Neglecting oral health could be a costly exercise in denial.
The national debate over health insurance largely overlooked dental coverage. But many of the problems in the health care industry – lack of access, high costs and poor health outcomes – afflict dental coverage, too.
With far fewer Americans having dental than medical insurance, and poor dental health being linked to adverse and potentially deadly consequences, those who forgo dental treatment could find themselves with considerable bills.
Around 40 percent of Americans lacked dental insurance at the end of 2012, according to the National Association of Dental Plans. That’s compared to 12.9 percent without health insurance, according to the latest figures from Gallup. Those lacking coverage are far less likely to see a dentist – both for regular preventive exams and treatment of acute pain and other problems.
Many Americans don’t see the dentist unless something is wrong, and 56 percent of those without dental insurance skip preventive treatment altogether. Their reasons for delaying or forgoing care: high costs and lack of price transparency, according to the 2013 U.S. Survey of Dental Care Affordability and Accessibility. But like forgoing health care, neglecting oral health could be a costly exercise in denial.
Cost of Reactive Care
You could be the most dedicated brusher and flosser and still have dental problems if you go years without seeing a professional. These problems can build up over time and leave you with a dental emergency that will cost you in the long run, experts say.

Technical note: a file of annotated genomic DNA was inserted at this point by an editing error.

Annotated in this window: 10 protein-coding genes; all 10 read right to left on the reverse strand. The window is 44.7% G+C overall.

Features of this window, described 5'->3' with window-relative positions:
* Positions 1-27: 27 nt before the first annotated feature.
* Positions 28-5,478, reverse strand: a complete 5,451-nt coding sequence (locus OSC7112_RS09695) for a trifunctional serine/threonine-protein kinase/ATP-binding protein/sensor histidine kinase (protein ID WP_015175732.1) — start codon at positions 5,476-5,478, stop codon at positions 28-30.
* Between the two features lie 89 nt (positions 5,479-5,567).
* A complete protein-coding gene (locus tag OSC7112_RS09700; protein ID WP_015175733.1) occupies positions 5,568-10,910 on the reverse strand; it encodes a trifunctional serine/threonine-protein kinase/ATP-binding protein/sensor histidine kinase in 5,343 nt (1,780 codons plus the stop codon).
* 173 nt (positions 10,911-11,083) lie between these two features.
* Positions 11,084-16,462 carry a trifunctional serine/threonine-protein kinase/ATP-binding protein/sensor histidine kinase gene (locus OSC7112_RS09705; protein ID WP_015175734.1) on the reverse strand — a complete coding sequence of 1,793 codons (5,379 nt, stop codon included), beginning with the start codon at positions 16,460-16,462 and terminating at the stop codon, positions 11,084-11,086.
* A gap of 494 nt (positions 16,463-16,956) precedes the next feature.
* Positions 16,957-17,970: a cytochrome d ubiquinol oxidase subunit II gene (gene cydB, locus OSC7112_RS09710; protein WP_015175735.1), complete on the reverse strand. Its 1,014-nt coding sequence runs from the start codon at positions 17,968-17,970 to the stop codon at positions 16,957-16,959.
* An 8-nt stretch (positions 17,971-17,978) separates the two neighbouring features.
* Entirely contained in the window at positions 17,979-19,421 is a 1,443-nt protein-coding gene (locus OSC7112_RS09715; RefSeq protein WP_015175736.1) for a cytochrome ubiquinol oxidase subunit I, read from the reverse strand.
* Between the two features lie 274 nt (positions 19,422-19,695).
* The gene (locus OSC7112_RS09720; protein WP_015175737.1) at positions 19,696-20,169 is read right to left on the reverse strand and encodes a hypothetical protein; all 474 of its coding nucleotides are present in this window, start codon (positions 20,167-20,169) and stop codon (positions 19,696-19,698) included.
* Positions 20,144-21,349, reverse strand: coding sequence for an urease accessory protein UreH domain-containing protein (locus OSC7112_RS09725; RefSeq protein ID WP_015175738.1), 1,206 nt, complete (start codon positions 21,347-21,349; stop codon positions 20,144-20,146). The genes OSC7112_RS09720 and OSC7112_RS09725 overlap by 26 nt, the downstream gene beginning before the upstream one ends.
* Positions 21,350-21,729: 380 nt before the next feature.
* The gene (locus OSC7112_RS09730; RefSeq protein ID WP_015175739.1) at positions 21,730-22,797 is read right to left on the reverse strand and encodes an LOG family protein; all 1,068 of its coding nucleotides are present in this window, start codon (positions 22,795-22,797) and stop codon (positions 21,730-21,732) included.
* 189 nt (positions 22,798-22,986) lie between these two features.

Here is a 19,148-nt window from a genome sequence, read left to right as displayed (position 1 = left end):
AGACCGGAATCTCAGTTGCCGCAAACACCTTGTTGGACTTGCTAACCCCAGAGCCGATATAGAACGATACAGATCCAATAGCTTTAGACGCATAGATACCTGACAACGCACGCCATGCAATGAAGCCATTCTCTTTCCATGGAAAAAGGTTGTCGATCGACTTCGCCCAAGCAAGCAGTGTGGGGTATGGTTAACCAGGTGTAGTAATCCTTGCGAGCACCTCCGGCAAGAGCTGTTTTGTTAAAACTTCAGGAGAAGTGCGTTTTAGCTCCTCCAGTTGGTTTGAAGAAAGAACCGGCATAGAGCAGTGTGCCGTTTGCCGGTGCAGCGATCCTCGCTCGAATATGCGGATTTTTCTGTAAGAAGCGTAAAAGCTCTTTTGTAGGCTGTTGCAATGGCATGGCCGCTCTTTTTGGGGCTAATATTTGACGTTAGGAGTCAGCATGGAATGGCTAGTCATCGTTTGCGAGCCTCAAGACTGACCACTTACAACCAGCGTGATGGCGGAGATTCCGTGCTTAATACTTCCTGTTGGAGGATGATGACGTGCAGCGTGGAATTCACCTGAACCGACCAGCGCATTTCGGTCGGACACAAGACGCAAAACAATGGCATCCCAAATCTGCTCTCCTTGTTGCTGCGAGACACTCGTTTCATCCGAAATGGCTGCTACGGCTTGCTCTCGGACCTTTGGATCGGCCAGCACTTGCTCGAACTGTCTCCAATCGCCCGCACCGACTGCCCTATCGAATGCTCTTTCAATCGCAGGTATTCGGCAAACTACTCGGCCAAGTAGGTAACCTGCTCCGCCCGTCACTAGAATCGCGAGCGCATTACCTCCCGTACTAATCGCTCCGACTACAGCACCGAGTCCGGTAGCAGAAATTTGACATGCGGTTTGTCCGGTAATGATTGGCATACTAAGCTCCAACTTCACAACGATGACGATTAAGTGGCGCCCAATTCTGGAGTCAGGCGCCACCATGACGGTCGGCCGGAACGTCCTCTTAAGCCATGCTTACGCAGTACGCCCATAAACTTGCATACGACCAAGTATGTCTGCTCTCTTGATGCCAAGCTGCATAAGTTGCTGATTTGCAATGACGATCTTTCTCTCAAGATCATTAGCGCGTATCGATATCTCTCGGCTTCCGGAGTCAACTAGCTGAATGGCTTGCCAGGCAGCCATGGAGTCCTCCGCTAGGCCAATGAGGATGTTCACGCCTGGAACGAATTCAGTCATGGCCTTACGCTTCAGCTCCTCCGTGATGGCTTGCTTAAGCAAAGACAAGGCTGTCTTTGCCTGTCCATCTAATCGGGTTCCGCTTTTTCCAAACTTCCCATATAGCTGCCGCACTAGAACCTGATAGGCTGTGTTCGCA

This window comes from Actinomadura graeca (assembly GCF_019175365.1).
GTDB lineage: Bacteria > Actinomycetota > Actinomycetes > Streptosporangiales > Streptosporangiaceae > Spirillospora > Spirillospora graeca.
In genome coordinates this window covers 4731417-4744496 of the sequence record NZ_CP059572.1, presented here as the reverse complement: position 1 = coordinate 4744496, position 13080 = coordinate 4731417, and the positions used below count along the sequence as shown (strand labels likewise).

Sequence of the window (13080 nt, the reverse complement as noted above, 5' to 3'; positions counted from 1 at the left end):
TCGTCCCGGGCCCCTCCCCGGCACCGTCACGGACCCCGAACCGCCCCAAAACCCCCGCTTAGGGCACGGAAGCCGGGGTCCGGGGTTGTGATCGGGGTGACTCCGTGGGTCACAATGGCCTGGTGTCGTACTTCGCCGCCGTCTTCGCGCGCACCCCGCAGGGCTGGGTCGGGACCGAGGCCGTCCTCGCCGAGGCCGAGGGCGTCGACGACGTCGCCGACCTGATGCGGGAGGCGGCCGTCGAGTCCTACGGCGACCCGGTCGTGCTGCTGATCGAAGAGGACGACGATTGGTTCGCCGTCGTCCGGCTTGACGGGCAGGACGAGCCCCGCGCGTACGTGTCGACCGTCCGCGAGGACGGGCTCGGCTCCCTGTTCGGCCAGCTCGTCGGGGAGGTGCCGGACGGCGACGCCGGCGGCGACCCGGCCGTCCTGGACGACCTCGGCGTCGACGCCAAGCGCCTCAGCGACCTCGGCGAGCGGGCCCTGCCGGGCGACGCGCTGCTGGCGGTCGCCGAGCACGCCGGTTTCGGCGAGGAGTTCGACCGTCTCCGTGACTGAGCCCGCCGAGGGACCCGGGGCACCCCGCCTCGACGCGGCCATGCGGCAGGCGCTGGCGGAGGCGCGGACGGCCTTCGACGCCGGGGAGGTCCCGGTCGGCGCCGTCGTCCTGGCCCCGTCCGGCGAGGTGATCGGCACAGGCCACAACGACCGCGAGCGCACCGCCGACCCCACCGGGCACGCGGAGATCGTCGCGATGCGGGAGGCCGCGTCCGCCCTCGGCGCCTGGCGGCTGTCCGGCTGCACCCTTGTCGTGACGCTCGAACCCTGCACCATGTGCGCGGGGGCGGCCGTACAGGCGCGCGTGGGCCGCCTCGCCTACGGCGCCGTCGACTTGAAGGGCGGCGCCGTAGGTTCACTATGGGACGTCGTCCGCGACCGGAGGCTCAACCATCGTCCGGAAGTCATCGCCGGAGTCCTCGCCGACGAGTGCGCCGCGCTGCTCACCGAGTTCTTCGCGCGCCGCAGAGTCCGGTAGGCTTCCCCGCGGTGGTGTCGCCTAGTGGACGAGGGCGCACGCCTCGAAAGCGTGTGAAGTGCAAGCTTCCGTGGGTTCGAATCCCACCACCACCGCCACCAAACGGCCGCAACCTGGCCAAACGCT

“I’ve seen patients with excellent home dental care develop severe gum disease because their tartar had built up for years, causing gingivitis and gum disease,” says Dr. Marshall Young, a dentist in Newport Beach, California. “Also, patients that fail to come for regular checkups and cleanings can have decayed teeth that were at one time small, fixable issues.”
The Centers for Disease Control and Prevention estimate that more than 27 percent of U.S. adults ages 20 to 44 have untreated cavities. Minor cavities can turn into major problems, and what would have required a filling can eventually require a root canal or extraction. Young says regular exams can uncover small problems before they grow in both size and cost.
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